I think we take some pride in the fact that Hoop Dreams helped to break down that barrier. Because I think our feeling has always been that in documentary, and in fiction too, it's really, "Do you have a story to tell? Do you have something that's going to engage and provoke and hook people?" Ultimately, people don't care how pretty the pictures look, if you've got those other things going.

O: Are you sure? Some cineastes still curse Hoop Dreams for turning film festivals into video festivals.


SJ: Yeah, well… sorry. [Laughs.] There are certain films… I mean, I wouldn't want to see Lawrence Of Arabia shot on video. And even that film about the Inuit, the fast runner, Atanarjuat? I love that film, but I remember I was initially deflated when I saw that it was on video, because I thought, given its locale, it would've looked great on beautiful, pristine film. But you know what? I got over it. [Laughs.] Because the story is so strong, it ultimately didn't matter.

I love film. I'm one of those guys who, when I go to the movie theater, I'm not the projectionist's best friend. If I see something that's off, I'm up out of my chair. I love the beauty of film, and that's why shooting Stevie on film was such a pleasure. But is it essential? There are so many films that people have come to love and prize that originated on video and never would've happened if they couldn't have been done on video. And Hoop Dreams is one of them. We all came out of film school and wanted to shoot film, and we originally tried to budget it as film, but we realized it would be impossible.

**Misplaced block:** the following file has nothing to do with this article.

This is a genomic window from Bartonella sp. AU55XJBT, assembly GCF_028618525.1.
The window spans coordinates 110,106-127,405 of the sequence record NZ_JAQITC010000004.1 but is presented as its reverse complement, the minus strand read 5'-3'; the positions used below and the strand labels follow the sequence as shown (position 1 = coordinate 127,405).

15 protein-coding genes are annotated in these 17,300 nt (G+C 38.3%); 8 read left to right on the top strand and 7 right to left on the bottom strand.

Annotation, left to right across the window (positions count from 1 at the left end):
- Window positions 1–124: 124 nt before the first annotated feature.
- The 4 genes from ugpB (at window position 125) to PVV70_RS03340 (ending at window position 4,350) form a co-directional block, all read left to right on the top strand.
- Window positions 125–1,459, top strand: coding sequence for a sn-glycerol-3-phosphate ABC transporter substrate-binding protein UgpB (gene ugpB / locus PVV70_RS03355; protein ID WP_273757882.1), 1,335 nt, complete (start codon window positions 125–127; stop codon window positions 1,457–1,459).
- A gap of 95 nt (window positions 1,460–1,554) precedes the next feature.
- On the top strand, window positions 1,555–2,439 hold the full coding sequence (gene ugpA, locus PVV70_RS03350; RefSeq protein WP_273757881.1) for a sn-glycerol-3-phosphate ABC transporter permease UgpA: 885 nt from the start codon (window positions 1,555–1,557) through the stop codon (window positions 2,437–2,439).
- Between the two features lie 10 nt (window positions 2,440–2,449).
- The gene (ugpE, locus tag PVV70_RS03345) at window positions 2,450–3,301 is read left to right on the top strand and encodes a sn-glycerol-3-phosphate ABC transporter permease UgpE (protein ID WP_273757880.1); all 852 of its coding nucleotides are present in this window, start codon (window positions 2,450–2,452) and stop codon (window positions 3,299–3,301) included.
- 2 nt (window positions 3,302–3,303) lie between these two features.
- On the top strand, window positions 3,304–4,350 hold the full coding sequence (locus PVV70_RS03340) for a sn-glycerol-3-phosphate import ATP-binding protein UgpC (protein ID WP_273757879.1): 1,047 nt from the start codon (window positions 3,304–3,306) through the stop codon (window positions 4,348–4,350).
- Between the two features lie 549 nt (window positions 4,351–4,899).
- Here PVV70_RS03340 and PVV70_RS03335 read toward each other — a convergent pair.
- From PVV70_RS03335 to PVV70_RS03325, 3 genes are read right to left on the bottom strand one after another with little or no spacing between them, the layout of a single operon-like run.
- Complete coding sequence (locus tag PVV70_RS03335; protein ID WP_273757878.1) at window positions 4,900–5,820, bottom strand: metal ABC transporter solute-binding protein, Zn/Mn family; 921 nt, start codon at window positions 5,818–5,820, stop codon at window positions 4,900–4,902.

O: You and Frederick Marx have flowed back and forth between making documentaries on your own, making them together, and making dramatic features. What was the transition like for you, going from Hoop Dreams to Prefontaine?


SJ: My initial love affair with film was with narrative film, not documentary. I fell in love with movies. Movie movies. I just kind of found my way to documentary because the program I went to was strong in that, and I'd always had a journalistic bent. The opportunity to move into a dramatic film like Prefontaine was very appealing. I made a lot of mistakes. I'd never done it before. I've done two other cable movies since then, too, so I've done three of these films–all true stories set in the world of sports, because that's what people are willing to hire me to do. But even though they're biopics, which I think are the hardest kind of dramatic films to do, they've been great experiences because they're still stories. My interest has always been in stories, be it in documentary or drama. I'm not an issue-oriented filmmaker. I'm politically aware, and I like to think that the work is infused with that, but it really always starts with the story.